Dávid Reisinger (currently working in a family business), his brother Viktor Reisinger (also a former Corvinus student, now studying law at Pázmány Péter University) and Judit Nagy, assistant professor at the Institute of Operations and Decision Sciences of Corvinus, wrote the award-winning paper “The impact of artificial intelligence and digitalisation on logistics jobs – are jobs at risk?”. The Reisinger brothers said that their paper, which has received the excellent article title, sought to answer the question of how far occupations in this field can be automated. They interviewed logistics and transport professionals, and found that, in general, managerial positions cannot be automated, while some lower positions can. “Those with higher education have a much lower potential for automation,” was one of the lessons learned. It is also true that those who earn more are less likely to be automated. As the authors argue, for every industrial revolution, the question of which workers’ jobs are threatened by new technology is a serious one. However, the research on the subject is unanimous in stating that it is the tasks that require high cognitive skills, creativity and human sensitivity that are the most difficult to automate. 

In answer to the question – what should workers who might lose their jobs because of digitalisation or even artificial intelligence, who are likely to be doing very monotonous jobs, do? -, the authors replied that the lofty goal is a knowledge-based society. In their opinion, it is important to be well aware of digital opportunities, but it is also important for workers to value perpetual renewal and lifelong learning. 

 

The doctor should be human 

The importance and timeliness of the emergence of artificial intelligence is best demonstrated by another paper with “excellent” certification, entitled: The impact of artificial intelligence on the labour market: how to prepare? The authors are Bettina Boncz, a PhD student at the Corvinus Doctoral School of Economics and Business Informatics, and Roland Zs. Szabó, who teaches management at several universities, including Corvinus. Szabó said that artificial intelligence is more productive than humans in the labour market, it is faster, more accurate, can be used in 0-24 hours, thus reducing costs. What can come in between? At most, the cleaning lady accidentally closes the laptop. But the author believes that there will be jobs that remain, because in some cases the consumer demands personalisation: for example, a doctor should be a human being, and he believes that full automation in some jobs – senior managers, chefs, researchers, creators of individual masterpieces – is impossible or uneconomic. But he added that even this is not entirely certain, as IBM’s chess machines have beaten even the greatest chess players. He mentioned that the ChatGPT has an intelligence quotient of 155, much higher than the average human.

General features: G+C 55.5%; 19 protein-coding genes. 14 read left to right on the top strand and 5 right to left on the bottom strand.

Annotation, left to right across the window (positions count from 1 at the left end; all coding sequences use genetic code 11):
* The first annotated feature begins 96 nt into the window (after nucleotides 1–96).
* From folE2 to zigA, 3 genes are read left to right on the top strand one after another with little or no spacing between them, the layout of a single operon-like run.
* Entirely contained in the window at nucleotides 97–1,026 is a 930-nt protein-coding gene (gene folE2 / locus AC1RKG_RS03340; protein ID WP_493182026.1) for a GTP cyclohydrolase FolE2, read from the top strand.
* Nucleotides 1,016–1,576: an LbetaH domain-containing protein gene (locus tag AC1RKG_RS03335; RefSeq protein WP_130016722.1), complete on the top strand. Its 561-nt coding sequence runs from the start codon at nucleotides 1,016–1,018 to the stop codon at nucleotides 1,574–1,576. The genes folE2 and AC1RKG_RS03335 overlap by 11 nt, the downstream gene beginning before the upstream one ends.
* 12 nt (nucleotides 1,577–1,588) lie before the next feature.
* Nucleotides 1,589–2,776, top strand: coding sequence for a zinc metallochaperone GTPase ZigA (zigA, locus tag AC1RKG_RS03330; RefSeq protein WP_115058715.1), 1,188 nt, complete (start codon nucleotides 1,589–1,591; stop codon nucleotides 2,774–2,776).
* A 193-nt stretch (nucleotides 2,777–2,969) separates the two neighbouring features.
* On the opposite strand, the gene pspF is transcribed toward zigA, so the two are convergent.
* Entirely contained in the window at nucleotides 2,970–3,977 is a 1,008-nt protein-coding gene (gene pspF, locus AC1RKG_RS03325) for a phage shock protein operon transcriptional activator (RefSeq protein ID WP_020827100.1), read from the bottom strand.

The authors write in their article, “Growing inequality in the world is also amplifying these processes, with a small elite and a growing number of disadvantaged groups taking on a particular division of labour. The elite will only do the highly skilled jobs because they will be able to afford the education to do them, and those on the other side of the income divide will serve the elite, cooking and washing for them”. The authors argue that workers who will not be able to make structural changes in the future will be willing to work for less, perhaps only 6 hours a day. There is therefore likely to be increasing polarisation in society, although there is also a theory – the invisible hand theory – that this problem will solve itself. 

 

Katalin Török 

Photos: Krisztofer Szabó 

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GEN.:2024.07.15. - 01:09:20